In the illustrated embodiment, the mid-section 106 of each leg 104 has an inwardly and upwardly (radially and axially) angled segment 114 as well as a purely radial segment 116. Of course, the same vaulted configuration could be created with legs 104 that were curved or simply angled in a straight line, and the illustrated embodiment should be considered exemplary only. The result is an axial component to each of the legs 104 that creates a larger axial space 120 directly beneath the holder 100 and between the holder and the prosthetic valve 22. This raised holder creates more visibility of the leaflet free edges 122 when viewed from the side. At the same time, the split rail design provides direct axial viewing of the leaflet free edges 122. In a preferred embodiment, the axial component of each of the legs 100 is desirably between 50-100% of the radial dimension of each of the legs 104.
The third exemplary holder 100 has the same desirable features as the first and second holders 60, 80. Namely, the legs 104 do not extend radially outward as far as the commissure posts 28 (as shown in
One other advantageous feature of any of the holder embodiments described herein is an improved connection between the central hub and the delivery handle (not shown). In the current design, the central hub has a simple internally threaded bore having six free running threads that mate with external threads on the distal end of the delivery handle. Some surgeons comment that this requires too many turns to screw in and unscrew the handle, and the running threads render the holder somewhat loose on the handle, thus permitting relative lateral movement between handle and holder. To solve this problem, the number of threads is desirably reduced to three, and a binding torque created that comes into play during the last full turn of the handle before it bottoms out. Alternatively, a snap-fit quick attachment feature can be provided as an alternative to the mating threads. Either of these solutions ensures a more secure engagement between the central hub and delivery handle so that the holder/handle connection does not become loose during suture placement through the sewing ring, and fewer handle revolutions are required to screw in and unscrew the handle from the holder, thus facilitating the implant process.
In a preferred embodiment, the holders 60, 80, 100 described herein are molded from polyoxymethylene (DELRIN). As seen in the drawings, the outer ends of the legs of the holders are chamfered or well-rounded to further enhance visibility and maneuverability around the holder. The holder has no moving parts that engage and manipulate the valve, unlike certain prior designs, thus minimizing costs. Moreover, the holder may be molded into a variety of elegant shapes as exemplified by the preceding embodiments.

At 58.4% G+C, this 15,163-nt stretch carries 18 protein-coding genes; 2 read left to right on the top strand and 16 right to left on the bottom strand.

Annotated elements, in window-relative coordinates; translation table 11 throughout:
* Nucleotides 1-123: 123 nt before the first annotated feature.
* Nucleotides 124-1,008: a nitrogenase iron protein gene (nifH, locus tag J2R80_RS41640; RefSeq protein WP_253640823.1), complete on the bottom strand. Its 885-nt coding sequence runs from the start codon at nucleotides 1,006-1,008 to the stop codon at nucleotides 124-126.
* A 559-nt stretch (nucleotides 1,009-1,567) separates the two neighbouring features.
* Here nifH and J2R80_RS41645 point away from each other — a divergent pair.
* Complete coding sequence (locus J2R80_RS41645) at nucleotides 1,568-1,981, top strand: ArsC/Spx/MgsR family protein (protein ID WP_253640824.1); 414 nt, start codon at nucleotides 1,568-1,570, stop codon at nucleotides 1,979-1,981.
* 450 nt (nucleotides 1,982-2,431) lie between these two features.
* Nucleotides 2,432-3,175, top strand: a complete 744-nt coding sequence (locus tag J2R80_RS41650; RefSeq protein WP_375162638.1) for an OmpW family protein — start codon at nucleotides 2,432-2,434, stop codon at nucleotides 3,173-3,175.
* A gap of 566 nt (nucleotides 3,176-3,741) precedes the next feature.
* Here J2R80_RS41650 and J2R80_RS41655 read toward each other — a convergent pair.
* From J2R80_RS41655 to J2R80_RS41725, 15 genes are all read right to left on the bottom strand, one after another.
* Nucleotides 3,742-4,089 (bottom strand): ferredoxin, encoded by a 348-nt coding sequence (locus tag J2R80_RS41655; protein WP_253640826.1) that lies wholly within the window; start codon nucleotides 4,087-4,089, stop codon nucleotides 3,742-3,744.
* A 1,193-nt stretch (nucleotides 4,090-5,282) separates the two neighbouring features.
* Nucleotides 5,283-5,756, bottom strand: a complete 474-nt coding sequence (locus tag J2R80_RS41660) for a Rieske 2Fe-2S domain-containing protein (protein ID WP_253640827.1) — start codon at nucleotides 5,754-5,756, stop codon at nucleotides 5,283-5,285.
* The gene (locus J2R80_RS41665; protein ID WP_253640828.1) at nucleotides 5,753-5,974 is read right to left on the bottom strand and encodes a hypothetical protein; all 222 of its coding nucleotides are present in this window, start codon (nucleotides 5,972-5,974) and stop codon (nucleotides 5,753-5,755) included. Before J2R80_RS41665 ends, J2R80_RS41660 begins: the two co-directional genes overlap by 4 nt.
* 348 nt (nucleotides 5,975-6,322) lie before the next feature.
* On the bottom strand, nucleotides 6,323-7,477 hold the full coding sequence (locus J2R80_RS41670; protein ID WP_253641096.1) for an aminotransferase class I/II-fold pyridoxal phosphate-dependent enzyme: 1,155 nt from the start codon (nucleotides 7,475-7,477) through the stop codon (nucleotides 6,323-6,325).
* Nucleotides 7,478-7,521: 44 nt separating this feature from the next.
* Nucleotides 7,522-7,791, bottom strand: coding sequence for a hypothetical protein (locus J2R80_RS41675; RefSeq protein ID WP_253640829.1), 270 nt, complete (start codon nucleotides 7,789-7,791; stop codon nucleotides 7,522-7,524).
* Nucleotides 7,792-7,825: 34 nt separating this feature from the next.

Furthermore, the structural features of each of the embodiments described herein may be combined with any other feature. Therefore, for instance, the “vaulted” feature of the holder 100 could also be combined with the “dog-bone” holder 60 of
While the invention has been described in its preferred embodiments, it is to be understood that the words that have been used are words of description and not of limitation. Therefore, changes may be made within the appended claims without departing from the true scope of the invention.
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|1||Edwards Lifesciences engineering drawing of a holder for a heart valve termed "PERI," short for "PERIMOUNT," Sep. 15, 1995.|
|2||Edwards Lifesciences, "Introducing the New Carpentier-Edwards Perimount Magna Aortic Valve Holder," 2005, 2 pages.|
|3||Medtronic, "Advanced Implant System," 2003, 2 pages.|
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|Cooperative Classification||A61F2/2427, A61F2/2412|
|May 16, 2011||AS||Assignment|
Owner name: EDWARDS LIFESCIENCES CORPORATION, CALIFORNIA
Free format text: ASSIGNMENT OF ASSIGNORS INTEREST;ASSIGNOR:STOBIE, ROBERT;REEL/FRAME:026286/0762
Effective date: 20060414
|Nov 26, 2015||FPAY||Fee payment|
Year of fee payment: 4